It would appear that your school-based evaluator is setting up documentation to support both 1) and 2). Generally, that signals that she wants to continue to offer 3) as well. So, to begin with, I think the special ed teacher, at any rate, is in favor of continuing the IEP. There's no minimum extent of evaluation necessary to maintain eligibility, so keeping testing to just the KTEA-Brief is not a priori evidence for either dismissal or an inadequate eval. On a reeval, one should evaluate in the areas of suspected disability, to the extent necessary to a) make a finding regarding eligibility, b) outline relevant accommodations, and c) identify meaningful goals (if eligible). When the same team has been working with the student for some time, b) & c) are often already reasonably well understood without additional formal assessment.


    Edited by aeh (10/14/19 03:36 PM)
    Edit Reason: changed my indices

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    #246217 - 10/15/19 07:51 AM Re: Testing for Dysgraphia in Middle School [Re: aeh]
    Irena Offline
    Member

    Registered: 05/26/12
    Posts: 1695
    Originally Posted By: aeh
    The THWS-R really looks rather narrowly at handwriting of letters, words, and sentences. The PAL-II had a few more elements to it, especially with generation of written language, and fluency.


    This is exactly what he can not do (i.e., actually write letters, words, and sentences by hand) So, if this is the case, it would probably be a decent measure to document his disability. Are any of the sub-tests timed? That would be great documentation as well. The test would be given without AT to document the disability. I would think it is reasonable (and advisable) to request specific testing that accurately identifies his present level of functioning in his areas of disability.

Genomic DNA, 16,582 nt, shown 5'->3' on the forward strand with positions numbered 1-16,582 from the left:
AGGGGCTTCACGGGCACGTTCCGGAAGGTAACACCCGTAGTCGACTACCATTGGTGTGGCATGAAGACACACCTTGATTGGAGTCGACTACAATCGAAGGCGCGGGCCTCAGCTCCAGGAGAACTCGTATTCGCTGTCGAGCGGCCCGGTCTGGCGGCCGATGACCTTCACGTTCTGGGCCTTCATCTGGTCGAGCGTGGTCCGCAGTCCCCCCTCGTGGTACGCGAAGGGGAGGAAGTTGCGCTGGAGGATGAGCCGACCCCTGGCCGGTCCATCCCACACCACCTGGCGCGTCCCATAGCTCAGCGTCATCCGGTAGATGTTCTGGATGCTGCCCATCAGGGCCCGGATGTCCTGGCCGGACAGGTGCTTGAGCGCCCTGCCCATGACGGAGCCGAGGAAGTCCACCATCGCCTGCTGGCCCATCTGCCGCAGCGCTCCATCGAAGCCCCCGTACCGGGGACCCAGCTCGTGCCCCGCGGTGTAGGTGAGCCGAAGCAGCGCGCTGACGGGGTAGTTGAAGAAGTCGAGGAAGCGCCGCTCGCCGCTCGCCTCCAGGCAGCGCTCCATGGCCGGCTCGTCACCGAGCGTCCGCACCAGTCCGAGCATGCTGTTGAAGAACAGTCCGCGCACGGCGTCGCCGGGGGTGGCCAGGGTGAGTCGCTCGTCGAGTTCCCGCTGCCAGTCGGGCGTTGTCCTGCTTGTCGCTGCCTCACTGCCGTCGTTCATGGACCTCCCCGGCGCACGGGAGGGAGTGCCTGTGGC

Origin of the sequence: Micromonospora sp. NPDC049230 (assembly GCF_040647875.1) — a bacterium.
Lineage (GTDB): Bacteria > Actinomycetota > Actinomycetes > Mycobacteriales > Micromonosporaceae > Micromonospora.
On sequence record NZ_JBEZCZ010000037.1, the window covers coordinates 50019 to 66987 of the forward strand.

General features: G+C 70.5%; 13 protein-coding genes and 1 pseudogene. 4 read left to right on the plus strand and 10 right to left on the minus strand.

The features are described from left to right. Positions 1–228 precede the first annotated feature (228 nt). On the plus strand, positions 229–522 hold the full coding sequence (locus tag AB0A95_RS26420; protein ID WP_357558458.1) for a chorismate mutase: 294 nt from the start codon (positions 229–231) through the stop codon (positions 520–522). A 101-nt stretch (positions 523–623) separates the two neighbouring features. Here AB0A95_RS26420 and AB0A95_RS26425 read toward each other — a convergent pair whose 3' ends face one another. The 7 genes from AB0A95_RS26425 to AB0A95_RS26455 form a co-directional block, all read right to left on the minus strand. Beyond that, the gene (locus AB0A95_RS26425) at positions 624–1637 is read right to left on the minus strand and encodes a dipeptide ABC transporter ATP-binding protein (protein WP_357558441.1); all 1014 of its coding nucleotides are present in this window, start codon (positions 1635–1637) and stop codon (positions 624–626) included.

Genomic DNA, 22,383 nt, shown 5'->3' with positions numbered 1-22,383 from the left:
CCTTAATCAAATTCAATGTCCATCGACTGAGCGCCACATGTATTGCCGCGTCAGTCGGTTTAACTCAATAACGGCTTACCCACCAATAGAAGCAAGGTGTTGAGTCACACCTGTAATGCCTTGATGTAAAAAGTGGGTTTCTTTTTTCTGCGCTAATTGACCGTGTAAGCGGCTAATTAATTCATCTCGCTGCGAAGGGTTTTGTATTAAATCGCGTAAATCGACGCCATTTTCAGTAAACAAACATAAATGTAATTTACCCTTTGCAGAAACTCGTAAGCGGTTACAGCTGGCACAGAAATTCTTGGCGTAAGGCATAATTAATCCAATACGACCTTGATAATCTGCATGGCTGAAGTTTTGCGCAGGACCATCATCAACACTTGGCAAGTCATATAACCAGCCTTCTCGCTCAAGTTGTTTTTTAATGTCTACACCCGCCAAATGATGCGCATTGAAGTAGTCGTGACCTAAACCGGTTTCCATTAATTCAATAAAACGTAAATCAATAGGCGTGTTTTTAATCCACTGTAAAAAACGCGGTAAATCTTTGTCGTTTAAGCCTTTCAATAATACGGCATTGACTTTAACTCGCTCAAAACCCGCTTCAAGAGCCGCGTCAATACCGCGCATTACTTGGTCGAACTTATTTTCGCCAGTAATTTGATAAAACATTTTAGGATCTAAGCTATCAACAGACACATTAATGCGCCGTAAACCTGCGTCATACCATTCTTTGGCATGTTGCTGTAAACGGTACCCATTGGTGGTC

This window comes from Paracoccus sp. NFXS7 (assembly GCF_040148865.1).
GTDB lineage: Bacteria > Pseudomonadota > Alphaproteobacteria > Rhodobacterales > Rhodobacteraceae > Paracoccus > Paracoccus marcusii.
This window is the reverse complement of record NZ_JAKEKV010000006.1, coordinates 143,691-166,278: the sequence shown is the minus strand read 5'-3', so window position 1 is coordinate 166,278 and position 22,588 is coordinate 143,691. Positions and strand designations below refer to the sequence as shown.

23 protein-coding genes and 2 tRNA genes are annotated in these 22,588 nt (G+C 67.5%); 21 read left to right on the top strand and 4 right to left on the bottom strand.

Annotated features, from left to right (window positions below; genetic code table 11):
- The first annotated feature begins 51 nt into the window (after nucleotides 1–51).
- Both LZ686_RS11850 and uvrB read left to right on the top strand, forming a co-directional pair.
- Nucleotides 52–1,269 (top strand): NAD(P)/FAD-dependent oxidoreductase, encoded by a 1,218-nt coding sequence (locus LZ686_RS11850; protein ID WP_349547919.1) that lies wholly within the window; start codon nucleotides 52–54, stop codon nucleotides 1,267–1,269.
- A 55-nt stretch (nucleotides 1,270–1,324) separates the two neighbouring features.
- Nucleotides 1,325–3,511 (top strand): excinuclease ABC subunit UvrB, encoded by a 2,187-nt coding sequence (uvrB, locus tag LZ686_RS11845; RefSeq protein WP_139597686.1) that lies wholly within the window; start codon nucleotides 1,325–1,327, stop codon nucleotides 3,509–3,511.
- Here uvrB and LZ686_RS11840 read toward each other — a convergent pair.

Originally Posted By: aeh
    It would appear that your school-based evaluator is setting up documentation to support both 1) and 2). Generally, that signals that she wants to continue to offer 3) as well. So, to begin with, I think the special ed teacher, at any rate, is in favor of continuing the IEP.


    So, this was last year's special-ed teacher. And, yes, she was definitely on board with him maintaining his iep and she was great. This year's special ed teacher is either lazy, new and does not know what she is doing, an/or being encouraged to not have him on the iep. I do not trust her at all and we have a new Special Ed Asst Director and I don't trust her at all either (The last one was not great either but she had been with us since my son was in 2nd grade and was totally familiar with him and me and had not caused any problems since he was in in 2nd grade and I had to hire a lawyer and threaten due process). Even with his iep in place, this year's "team" started wanting to take away and/or gradually "lessen" my son's extended time accommodation, they wanted to punish him by dropping points if need to hand in an assignment late (which he also gets extended time for), and then they said "no" to proposed goals. He had no goals in his iep and I wanted a basic EF goal (he really needs help with EF) in his IEP and they originally simply said "no." Of course, I called another formal meeting and put a stop to all of this. Recorded the mtg, demanded a PWN for why they were denying goals and accommodations, etc. and that worked perfectly. But it really highlighted for me that we need to keep this IEP AND that the minute my guard is down they will start to weaken it and take it away. So, I want his disabilities documented as much as I can get.

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    #246218 - 10/15/19 07:57 AM Re: Testing for Dysgraphia in Middle School [Re: aeh]
    Irena Offline